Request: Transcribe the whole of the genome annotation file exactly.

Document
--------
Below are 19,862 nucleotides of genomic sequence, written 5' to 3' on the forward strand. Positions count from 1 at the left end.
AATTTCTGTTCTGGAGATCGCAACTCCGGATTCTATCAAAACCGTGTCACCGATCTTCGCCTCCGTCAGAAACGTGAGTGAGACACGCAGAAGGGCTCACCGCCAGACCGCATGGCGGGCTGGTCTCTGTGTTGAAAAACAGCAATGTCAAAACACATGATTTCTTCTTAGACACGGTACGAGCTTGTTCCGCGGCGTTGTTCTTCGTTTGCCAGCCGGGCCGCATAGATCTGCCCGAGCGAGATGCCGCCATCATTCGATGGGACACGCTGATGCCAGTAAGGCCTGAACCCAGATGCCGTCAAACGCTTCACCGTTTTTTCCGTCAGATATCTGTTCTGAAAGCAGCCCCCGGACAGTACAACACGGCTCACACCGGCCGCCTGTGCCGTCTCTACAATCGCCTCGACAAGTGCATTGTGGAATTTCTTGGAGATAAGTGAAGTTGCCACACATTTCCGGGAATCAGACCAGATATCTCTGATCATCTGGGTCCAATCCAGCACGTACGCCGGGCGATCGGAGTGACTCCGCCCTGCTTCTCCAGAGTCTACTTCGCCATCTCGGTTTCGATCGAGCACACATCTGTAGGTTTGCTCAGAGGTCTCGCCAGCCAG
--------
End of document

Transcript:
Below are 19,862 nucleotides of genomic sequence, written 5' to 3' on the forward strand. Positions count from 1 at the left end.
AATTTCTGTTCTGGAGATCGCAACTCCGGATTCTATCAAAACCGTGTCACCGATCTTCGCCTCCGTCAGAAACGTGAGTGAGACACGCAGAAGGGCTCACCGCCAGACCGCATGGCGGGCTGGTCTCTGTGTTGAAAAACAGCAATGTCAAAACACATGATTTCTTCTTAGACACGGTACGAGCTTGTTCCGCGGCGTTGTTCTTCGTTTGCCAGCCGGGCCGCATAGATCTGCCCGAGCGAGATGCCGCCATCATTCGATGGGACACGCTGATGCCAGTAAGGCCTGAACCCAGATGCCGTCAAACGCTTCACCGTTTTTTCCGTCAGATATCTGTTCTGAAAGCAGCCCCCGGACAGTACAACACGGCTCACACCGGCCGCCTGTGCCGTCTCTACAATCGCCTCGACAAGTGCATTGTGGAATTTCTTGGAGATAAGTGAAGTTGCCACACATTTCCGGGAATCAGACCAGATATCTCTGATCATCTGGGTCCAATCCAGCACGTACGCCGGGCGATCGGAGTGACTCCGCCCTGCTTCTCCAGAGTCTACTTCGCCATCTCGGTTTCGATCGAGCACACATCTGTAGGTTTGCTCAGAGGTCTCGCCAGCCAG